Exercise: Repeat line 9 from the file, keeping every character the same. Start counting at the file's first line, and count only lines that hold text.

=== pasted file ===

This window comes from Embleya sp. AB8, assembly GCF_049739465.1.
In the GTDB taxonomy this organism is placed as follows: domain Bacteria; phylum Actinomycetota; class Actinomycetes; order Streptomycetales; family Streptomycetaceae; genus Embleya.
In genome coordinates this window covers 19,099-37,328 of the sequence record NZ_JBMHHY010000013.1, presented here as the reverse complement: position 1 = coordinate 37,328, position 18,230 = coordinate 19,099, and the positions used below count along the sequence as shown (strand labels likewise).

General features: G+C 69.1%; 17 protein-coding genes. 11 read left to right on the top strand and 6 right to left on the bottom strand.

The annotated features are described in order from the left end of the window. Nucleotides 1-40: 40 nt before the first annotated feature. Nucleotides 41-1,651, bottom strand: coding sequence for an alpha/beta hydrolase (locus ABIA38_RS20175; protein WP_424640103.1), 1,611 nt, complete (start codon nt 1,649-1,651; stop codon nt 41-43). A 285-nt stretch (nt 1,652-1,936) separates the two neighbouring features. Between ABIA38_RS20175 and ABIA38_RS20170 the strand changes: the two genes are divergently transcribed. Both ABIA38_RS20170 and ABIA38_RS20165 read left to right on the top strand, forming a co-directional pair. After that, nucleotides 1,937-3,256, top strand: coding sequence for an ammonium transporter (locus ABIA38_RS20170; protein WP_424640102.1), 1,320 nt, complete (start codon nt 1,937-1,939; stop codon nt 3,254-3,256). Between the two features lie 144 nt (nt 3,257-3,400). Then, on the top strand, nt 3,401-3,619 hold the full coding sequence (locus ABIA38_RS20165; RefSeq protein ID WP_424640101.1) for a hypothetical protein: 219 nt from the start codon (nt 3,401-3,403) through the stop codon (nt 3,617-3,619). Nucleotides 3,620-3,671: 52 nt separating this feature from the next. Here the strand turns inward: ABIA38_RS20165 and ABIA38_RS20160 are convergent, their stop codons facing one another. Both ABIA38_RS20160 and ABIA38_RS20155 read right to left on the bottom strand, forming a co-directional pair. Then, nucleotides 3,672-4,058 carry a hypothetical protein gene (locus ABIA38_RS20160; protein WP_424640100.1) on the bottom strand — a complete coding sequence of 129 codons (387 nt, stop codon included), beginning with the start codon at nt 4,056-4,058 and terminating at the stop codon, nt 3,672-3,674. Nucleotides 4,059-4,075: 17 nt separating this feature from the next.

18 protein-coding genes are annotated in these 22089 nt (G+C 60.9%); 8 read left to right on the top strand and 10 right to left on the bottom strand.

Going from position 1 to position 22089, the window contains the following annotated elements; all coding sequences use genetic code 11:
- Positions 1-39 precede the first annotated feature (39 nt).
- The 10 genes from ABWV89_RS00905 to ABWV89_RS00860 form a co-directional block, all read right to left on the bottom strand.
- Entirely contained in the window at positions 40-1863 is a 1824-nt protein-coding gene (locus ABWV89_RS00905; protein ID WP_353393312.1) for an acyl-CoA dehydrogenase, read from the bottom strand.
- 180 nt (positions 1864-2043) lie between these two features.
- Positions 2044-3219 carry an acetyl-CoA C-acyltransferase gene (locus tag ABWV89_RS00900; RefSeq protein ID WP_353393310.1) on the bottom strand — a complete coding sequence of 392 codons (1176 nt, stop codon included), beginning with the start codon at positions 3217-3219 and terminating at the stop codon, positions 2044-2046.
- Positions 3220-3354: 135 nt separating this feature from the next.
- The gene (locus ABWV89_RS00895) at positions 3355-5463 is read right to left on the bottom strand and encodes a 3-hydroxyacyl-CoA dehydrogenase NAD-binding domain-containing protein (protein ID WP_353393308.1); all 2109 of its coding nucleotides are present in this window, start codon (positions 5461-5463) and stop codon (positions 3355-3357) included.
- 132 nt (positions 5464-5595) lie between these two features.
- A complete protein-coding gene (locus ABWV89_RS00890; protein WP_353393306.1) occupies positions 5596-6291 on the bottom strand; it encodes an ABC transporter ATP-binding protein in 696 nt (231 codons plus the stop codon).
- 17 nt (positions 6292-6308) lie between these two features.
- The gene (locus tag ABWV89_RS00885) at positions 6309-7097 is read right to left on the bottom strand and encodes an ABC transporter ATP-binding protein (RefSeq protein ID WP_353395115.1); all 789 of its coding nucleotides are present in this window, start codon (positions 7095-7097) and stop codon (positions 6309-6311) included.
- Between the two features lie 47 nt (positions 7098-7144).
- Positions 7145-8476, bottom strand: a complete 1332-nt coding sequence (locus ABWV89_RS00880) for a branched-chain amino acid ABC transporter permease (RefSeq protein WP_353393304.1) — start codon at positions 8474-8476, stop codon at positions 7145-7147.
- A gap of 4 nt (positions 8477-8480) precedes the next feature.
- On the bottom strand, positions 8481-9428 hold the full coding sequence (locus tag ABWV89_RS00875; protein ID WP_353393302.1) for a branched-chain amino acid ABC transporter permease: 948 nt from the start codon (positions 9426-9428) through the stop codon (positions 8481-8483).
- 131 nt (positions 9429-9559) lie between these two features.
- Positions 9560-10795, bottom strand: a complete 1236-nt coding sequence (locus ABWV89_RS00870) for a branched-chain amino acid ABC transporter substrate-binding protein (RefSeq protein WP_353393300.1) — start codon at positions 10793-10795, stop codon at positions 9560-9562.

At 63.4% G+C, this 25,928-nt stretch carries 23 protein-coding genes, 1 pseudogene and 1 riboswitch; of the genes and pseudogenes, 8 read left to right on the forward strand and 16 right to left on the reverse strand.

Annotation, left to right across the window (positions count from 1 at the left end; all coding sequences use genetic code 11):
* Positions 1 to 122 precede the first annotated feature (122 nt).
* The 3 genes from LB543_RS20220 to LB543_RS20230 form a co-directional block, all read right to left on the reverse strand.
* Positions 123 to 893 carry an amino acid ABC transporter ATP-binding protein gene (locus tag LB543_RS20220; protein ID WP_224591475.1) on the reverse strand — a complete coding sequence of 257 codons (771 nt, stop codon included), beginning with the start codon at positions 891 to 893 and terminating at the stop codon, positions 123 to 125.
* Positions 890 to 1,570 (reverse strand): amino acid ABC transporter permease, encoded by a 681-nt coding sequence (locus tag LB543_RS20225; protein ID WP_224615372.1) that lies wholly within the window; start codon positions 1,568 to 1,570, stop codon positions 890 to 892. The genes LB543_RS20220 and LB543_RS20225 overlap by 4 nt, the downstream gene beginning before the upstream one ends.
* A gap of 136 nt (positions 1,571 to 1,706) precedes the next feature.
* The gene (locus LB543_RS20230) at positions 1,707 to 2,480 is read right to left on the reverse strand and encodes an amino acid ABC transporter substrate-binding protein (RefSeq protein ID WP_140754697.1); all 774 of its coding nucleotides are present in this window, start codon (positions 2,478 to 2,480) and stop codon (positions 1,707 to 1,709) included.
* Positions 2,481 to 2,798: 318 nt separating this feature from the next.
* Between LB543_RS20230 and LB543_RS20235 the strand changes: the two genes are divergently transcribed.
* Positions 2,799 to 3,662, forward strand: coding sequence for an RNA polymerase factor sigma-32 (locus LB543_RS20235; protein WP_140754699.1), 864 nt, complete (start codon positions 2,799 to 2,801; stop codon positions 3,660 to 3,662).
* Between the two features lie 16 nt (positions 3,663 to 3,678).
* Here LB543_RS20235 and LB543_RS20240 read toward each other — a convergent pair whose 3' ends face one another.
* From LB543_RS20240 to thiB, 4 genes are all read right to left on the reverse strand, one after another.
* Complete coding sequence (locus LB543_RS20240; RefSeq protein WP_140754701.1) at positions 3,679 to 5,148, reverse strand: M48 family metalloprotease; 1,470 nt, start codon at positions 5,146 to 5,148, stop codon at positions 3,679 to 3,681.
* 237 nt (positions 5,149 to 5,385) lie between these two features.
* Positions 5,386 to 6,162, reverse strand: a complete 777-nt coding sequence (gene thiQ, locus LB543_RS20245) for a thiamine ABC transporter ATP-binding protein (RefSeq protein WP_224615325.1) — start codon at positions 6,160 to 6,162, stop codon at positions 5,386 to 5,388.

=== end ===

- The 10 genes from ABWV89_RS00905 to ABWV89_RS00860 form a co-directional block, all read right to left on the bottom strand.